Protest on April 15, 2022 after a GRPD officer fatally shot a 26-year-old Black man, Patrick Lyoya, in the head. | Allison R. Donahue
The Grand Rapids Police Department (GRPD) has released the name of the officer who shot a 26-year-old unarmed Black man on April 4, an incident that has sparked numerous protests across the state in the weeks since.
Patrick Lyoya was shot in the back of the head after he was pulled over on a traffic stop and a struggle ensued over the officer’s taser. The GRPD had kept the name of the officer under wraps until Monday, despite the Lyoya family and activists calling repeatedly for the department to release the officer’s name.
“In the interest of transparency, to reduce on-going speculation, and to avoid any further confusion, I am confirming the name already publicly circulating — Christopher Schurr — as the officer involved in the April 4 Officer Involved Shooting,” Grand Rapids Police Chief Eric Winstrom said in a statement Monday.
Winstrom said that beginning this week, the GRPD will begin releasing documents in response to Freedom of Information Act (FOIA) requests regarding the incident. Future requests for documents must also be made via FOIA requests.
Schurr has been stripped of his police powers and remains on administrative leave until investigations by the Michigan State Police (MSP) and the GRPD are complete.
The MSP is investigating potential criminal charges, while the GRPD’s internal affairs investigation seeks to determine whether all applicable departmental policies were followed. The Kent County Prosecutor’s office is also investigating the incident.
On April 4, Schurr pulled Lyoya over for a traffic stop. Lyoya reportedly got out of the car and started to run away, after which Schurr deployed a taser twice. The officer said it did not appear to make contact with Lyoya.
After a brief struggle over possession of the taser, Schurr held Lyoya face-down on the ground and fatally shot him in the back of the head.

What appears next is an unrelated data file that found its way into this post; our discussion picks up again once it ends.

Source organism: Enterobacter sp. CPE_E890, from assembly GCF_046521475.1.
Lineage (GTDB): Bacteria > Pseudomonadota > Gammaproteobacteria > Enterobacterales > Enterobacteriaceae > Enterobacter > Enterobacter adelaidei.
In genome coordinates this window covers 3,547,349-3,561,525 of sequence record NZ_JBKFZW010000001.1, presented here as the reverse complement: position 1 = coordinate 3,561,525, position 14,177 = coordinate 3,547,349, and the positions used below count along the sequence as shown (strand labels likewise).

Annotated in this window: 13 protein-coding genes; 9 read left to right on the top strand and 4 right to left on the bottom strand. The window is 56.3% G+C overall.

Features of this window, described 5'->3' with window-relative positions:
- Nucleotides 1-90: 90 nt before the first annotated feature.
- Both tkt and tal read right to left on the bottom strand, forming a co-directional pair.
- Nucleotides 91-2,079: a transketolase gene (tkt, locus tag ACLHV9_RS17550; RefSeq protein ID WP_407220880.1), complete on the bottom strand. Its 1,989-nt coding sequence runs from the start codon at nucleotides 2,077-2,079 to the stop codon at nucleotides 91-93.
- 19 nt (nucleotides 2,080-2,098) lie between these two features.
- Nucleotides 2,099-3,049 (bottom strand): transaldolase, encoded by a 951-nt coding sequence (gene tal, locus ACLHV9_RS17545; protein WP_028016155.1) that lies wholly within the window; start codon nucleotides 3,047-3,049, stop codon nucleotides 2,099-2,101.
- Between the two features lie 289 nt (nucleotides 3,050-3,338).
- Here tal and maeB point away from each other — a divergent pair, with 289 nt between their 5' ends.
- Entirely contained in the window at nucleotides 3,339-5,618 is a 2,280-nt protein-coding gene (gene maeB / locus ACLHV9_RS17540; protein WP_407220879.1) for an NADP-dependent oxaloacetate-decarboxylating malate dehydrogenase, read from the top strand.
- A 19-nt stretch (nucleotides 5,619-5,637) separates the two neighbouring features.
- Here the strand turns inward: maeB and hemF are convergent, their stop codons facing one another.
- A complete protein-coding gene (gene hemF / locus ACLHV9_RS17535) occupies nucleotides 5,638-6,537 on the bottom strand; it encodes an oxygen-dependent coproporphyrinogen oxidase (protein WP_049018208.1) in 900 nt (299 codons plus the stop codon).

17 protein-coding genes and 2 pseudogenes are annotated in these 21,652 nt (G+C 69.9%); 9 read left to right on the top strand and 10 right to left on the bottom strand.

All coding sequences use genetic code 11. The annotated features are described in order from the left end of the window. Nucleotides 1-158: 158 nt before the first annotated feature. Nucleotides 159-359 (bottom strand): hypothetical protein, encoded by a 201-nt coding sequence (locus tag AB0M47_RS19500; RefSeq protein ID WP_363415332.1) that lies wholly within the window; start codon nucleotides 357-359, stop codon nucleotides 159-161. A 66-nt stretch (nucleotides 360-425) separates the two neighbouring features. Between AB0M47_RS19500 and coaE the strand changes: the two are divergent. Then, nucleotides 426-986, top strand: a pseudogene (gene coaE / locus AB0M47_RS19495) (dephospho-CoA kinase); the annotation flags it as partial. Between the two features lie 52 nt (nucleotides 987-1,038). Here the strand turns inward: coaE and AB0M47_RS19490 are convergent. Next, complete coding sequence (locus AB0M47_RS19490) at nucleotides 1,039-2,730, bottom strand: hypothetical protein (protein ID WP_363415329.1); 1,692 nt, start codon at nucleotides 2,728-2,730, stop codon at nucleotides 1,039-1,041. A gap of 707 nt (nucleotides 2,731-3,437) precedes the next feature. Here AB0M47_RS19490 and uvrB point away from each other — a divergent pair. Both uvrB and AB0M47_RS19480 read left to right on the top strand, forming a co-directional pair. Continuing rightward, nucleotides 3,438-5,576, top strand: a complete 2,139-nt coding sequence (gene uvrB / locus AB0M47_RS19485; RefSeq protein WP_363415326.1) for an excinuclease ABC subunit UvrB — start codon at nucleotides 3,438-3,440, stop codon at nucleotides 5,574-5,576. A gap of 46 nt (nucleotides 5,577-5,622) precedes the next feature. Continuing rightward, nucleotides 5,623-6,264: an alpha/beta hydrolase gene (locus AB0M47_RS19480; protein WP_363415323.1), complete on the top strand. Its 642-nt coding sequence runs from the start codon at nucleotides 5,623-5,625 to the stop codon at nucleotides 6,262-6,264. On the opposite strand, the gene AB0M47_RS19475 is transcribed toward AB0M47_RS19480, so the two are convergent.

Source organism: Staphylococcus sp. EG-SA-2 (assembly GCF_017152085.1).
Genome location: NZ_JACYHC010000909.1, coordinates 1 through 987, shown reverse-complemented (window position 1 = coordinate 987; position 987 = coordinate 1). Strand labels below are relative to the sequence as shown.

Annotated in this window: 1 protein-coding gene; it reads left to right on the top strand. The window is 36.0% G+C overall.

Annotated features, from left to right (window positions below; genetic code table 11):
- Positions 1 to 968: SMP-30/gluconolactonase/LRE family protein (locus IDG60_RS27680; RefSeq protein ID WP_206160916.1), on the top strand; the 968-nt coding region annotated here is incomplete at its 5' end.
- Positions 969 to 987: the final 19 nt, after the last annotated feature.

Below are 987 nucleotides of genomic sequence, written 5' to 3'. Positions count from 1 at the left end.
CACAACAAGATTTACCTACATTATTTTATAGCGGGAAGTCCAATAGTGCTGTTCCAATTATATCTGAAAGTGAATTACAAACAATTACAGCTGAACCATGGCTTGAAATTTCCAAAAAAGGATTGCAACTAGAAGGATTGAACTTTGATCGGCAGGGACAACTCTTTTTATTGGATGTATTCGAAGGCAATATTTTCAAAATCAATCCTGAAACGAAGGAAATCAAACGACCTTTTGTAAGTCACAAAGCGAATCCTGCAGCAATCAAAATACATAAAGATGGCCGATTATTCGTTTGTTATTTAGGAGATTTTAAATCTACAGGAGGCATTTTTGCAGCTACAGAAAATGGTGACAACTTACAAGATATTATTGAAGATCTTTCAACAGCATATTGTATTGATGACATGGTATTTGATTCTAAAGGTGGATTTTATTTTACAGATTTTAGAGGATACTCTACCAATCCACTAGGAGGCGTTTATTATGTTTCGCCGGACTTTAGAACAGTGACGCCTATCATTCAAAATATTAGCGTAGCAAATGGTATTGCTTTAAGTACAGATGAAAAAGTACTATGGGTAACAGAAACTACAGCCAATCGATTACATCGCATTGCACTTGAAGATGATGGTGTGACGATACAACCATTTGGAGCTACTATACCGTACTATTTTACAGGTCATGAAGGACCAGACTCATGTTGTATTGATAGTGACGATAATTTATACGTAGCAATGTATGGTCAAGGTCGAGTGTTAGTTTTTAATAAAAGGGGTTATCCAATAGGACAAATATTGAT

An independent autopsy report concluded that the gun was pressed against Lyoya’s head when he was shot, and the bullet entered about 4 inches below the top of his scalp. No other injuries were found, which the report suggested was evidence that there was no violent struggle prior to his death.
Lyoya’s funeral was held Friday.
Prior to Schurr’s name being officially released, Twitter users had been speculating as early as April 13 that he had been the one involved.
Monday’s press release emphasized that the city of Grand Rapids has a “long-standing practice” of withholding the names of employees under investigation until that investigation has been completed. The GRPD similarly withholds the names of individuals who have not been arrested or charged with a crime.
But, the release continues, police reform “requires evaluating many long-standing practices to ensure our actions are consistent with the best interests of the community and the individuals involved.
“City Management, GRPD, the Office of Oversight and Public Accountability, and the Human Resources Department will be assessing our current practice and may explore potential adjustments going forward,” the email concludes.
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